- ABOUT JIPO
- TRADE MARKS
- GEOGRAPHICAL INDICATIONS
- TRADITIONAL KNOWLEDGE
Intellectual Property Watch
Original news and analysis on international IP policy
Updated: 13 min 23 sec ago
Today, the annual World Health Assembly is poised to approve a new plan on research and development into medical products that are affordable to all. NGOs, industry and other observers welcomed the outcome.
As the 69th World Health Assembly draws to a close, member states are being asked to approve a series of draft global health sector strategies for HIV, viral hepatitis, and sexually transmitted infections. And the issues involve some questions of intellectual property rights.
A closed-door drafting group this evening arrived seemingly easily at agreement on a resolution on broadening work on new ways to fund research and development into medical products, according to participants. The agreement includes the creation of a new expert committee on health R&D, and asks for a WHO proposal on a pooled fund, they said. [Update: draft text now available]
Reform of the WHO, support for the Contingency Fund for Emergency to enable swift initial responses by the WHO, and a special R&D and innovation chapter in the G7 Ise-Shima Vision for Global Health that does not include the word intellectual property are some of the notables after the G7 Summit closed today in Japan. Counting pages, Global Health and lessons from the recent Ebola and Zika outbreaks did receive the biggest attention. But the G7 would not be its old usual without considerable warnings and some concrete proposals how to fight global terrorism and violent extremism.
Two years after Ebola, the World Health Organization continues to push forward with a thorough overhaul of how it responds to health emergencies. These include Public Health Emergencies of International Concern (PHEICs), such as the Ebola and Zika outbreaks, as well as natural diseases, conflicts, refugee crises, and the like.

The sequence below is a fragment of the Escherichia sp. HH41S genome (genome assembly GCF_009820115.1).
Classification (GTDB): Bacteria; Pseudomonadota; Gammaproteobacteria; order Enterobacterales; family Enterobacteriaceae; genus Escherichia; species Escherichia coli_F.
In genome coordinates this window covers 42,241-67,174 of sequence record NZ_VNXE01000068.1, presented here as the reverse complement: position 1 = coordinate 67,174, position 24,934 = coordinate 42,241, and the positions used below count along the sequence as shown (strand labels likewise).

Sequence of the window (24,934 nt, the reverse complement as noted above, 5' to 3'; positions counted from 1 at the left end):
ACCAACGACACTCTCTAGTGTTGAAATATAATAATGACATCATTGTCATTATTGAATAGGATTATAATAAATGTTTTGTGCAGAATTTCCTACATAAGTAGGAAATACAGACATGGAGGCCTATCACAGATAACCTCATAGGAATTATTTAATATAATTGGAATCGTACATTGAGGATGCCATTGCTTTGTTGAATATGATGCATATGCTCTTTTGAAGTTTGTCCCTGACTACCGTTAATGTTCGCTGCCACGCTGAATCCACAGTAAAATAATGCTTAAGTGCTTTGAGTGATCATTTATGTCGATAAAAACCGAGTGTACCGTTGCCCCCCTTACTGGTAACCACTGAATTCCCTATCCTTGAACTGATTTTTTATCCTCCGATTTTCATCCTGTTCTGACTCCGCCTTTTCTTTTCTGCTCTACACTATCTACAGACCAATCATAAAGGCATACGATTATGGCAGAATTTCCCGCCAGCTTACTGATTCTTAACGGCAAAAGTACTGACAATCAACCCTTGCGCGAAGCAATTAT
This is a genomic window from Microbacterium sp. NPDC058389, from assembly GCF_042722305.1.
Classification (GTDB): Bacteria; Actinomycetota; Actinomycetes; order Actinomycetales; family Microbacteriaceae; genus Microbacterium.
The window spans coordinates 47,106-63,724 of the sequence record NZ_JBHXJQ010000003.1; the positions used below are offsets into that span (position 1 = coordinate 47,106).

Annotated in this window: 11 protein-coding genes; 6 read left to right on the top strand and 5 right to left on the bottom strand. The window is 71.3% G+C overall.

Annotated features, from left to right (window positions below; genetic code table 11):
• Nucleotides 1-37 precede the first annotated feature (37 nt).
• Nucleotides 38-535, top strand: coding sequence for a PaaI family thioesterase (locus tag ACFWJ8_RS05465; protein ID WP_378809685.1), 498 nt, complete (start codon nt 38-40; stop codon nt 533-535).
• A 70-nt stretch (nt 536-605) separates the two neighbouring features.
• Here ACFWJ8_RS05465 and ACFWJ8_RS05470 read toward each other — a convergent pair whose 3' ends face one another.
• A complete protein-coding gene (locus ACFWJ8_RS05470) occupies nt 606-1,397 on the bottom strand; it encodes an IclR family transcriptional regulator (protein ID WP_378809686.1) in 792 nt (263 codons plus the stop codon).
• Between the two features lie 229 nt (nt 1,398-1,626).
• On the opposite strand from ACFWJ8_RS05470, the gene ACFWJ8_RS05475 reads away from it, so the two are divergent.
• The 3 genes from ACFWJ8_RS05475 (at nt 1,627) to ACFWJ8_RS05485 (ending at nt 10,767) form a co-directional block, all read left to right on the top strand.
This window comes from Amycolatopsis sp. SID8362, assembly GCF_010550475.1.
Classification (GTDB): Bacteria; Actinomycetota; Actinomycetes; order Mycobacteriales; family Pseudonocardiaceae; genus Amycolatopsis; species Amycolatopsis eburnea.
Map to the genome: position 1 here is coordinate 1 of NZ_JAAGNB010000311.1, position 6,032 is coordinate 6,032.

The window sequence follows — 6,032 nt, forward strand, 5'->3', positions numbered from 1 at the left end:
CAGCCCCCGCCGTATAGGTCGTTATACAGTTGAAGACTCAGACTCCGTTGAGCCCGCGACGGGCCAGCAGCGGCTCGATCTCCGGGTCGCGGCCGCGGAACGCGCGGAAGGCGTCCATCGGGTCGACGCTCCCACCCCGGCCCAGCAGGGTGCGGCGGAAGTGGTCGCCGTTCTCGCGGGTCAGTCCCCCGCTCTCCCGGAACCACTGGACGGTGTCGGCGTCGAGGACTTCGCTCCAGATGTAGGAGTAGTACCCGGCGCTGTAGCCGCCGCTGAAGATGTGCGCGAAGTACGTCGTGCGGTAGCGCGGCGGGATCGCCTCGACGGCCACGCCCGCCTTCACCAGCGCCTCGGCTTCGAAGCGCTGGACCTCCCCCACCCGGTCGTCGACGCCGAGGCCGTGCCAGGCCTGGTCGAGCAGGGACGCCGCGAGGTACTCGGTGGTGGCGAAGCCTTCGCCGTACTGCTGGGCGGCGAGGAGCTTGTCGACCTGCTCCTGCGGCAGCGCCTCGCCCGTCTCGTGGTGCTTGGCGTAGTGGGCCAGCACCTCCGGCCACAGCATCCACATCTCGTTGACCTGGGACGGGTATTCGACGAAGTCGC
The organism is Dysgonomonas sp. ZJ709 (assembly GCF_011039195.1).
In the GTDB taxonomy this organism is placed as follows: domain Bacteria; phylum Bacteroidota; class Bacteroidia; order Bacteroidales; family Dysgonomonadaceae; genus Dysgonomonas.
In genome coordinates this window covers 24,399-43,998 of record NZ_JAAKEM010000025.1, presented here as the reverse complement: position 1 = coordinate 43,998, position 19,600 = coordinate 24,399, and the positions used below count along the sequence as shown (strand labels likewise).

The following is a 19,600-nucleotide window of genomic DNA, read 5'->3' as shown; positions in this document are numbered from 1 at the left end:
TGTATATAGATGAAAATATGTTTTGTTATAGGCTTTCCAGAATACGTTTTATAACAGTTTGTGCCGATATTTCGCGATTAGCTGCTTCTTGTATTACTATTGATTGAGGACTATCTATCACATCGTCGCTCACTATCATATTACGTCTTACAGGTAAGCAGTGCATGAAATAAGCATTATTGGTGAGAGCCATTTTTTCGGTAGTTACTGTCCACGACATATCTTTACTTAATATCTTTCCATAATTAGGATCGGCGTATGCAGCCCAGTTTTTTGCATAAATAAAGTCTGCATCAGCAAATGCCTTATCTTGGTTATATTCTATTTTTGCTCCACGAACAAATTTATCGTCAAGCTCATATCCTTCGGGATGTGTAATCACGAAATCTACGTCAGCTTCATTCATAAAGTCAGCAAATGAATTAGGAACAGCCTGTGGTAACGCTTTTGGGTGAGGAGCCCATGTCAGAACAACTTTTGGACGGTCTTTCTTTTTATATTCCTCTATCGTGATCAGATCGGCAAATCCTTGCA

If adopted as expected tomorrow by the World Health Assembly, a framework guiding the relationships between the World Health Organization and outside actors will be the first of its kind in the United Nations system, according to sources.
Medicines for Europe, representing the generic, biosimilar, and medicines in Europe, announced today during a side event at the World Health Assembly, that it joined the Global Campaign to Fight Fake Medicines.
With the end of the annual World Health Assembly looming tomorrow, member states are working away behind closed doors to finalise a resolution on how the World Health Organization shall work with outside actors going forward.
The European Union trade secrets directive passed its final hurdle on 27 May when EU governments backed compromise text approved by the European Parliament on 14 April. Once the law has been formally published, member states will have up to two years to incorporate its provisions into domestic law.
According to a new report, by 2050, some 10 million lives could be lost a year due to antimicrobial resistance. This is an issue which has been central to this year’s World Health Assembly, and is of global consequence. Delegates gathered for the occasion noted a report by the World Health Organization secretariat on the global action plan on antimicrobial resistance adopted last year and options to develop a global stewardship framework to try to limit the use of antibiotics and develop new ones.
A side event to the World Health Assembly organised by a number of delegations on antibiotic research and innovation reflected the deep global concern about antimicrobial resistance and the lack of candidates to replace what was once considered as a miracle of modern medicine.